Travel was something I hadn’t gotten to do in years and was something that was so invigorating and fulfilling to me.  I knew I needed to get far away and do something that was just for me. I had been dreaming of going to Nicaragua. It can be quite an undertaking to get away when you have a family who wants and needs you home.  Despite having no budget for it, and two little ones (ages 1 and 3) at home, I was determined to make it happen. Here’s how I did it and how you can do it too. 

1. I ditched the mom guilt. Who is it serving?  What is it accomplishing?  I gave myself permission. What helped me was to prepare my children for my departure.  I didn’t make a big deal out of it. Conversations about my trip were light-hearted and fun...and mainly centered around the topic of volcanoes.   While my daughter was too young to understand, I remember having lots of fun conversations with my son about volcanoes and how much fun he and daddy would have while I was gone.  He drew me a picture of a volcano and I told him I would bring it with me wherever I went on my trip.

2. Negotiation and compromise.  As a mom, one cannot just hop on a plane and go.  There are husbands, jobs, and kids to think about. Of course, first and foremost, I needed to make sure my children would be in good hands.  In my case, they would be with their father. He knew me very well, so when I mentioned the idea of going on this trip, he was able to understand the reason I wanted to go and was willing to support me. I planned to be gone for a week and a half and he felt he could manage this.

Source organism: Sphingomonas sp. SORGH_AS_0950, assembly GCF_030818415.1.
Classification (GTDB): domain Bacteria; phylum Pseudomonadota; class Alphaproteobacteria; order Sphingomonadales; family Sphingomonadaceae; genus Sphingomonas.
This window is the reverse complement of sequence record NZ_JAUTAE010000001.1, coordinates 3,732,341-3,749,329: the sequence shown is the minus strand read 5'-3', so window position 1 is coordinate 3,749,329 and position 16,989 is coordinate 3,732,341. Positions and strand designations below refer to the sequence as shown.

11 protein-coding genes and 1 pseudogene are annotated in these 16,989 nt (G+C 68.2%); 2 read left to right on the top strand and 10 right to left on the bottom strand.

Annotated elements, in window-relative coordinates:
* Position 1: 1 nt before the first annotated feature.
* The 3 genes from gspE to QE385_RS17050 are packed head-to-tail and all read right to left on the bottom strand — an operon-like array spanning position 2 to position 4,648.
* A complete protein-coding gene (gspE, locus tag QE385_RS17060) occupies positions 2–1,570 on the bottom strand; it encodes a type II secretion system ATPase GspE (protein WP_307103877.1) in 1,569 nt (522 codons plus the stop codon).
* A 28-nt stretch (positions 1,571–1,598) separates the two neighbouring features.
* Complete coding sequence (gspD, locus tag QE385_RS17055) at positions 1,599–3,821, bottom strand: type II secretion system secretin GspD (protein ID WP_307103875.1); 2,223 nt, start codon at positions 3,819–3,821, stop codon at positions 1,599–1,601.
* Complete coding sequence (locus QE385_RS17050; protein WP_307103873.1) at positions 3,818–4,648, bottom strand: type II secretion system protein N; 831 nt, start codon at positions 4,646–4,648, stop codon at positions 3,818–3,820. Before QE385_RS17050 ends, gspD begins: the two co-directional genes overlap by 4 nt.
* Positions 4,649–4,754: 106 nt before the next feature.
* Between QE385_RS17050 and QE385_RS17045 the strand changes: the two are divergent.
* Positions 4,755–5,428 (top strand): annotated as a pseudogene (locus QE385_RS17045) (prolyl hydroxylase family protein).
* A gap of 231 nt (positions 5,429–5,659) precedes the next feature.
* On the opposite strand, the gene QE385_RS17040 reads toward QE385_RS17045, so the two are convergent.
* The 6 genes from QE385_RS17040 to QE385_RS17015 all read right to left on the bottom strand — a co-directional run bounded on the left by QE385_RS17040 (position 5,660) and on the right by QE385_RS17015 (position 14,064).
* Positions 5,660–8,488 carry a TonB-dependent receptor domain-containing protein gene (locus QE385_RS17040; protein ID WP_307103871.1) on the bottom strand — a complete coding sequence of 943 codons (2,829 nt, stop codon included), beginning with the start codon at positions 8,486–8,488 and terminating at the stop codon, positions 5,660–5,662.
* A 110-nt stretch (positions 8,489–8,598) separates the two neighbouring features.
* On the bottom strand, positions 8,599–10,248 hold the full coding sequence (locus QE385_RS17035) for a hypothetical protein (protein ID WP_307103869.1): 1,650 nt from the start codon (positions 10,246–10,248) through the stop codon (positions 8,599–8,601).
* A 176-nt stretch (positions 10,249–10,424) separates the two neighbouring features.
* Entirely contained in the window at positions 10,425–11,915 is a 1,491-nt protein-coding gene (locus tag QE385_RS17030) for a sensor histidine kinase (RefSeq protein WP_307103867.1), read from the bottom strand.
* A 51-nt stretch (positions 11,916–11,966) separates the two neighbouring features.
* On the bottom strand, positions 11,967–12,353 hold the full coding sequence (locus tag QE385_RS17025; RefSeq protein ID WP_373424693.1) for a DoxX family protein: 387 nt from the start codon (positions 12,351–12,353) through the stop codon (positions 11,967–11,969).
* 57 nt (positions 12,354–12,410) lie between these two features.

To make the deal sweet for him, he decided he also had an adventure he wanted to take a couple months after my return.  I was willing to give him a whole month away on a wilderness survival program, just to be able to have my time away for less than two weeks.  We compromised and we both got something out of the arrangement. Whether it be your husband, your parents, or other caretakers of your children, make sure you work out a solution that can work for everyone.  Barter, trade, get creative. Figure out what you can do for them in return.  

3. Time off.  Time off can be scarce in this country.  For me, I work at a school. I am fortunate to get so many vacations but I can only travel during those specific vacation windows. My husband at the time operated within the typical 9-5 work-week with very limited vacation days (maybe a week for the whole year).  We were able to overlap my trip with Christmas time when he had some extra days off.  His parents helped out for the other days he had to work. You may need to do some creative crafting with your employer and save up your days.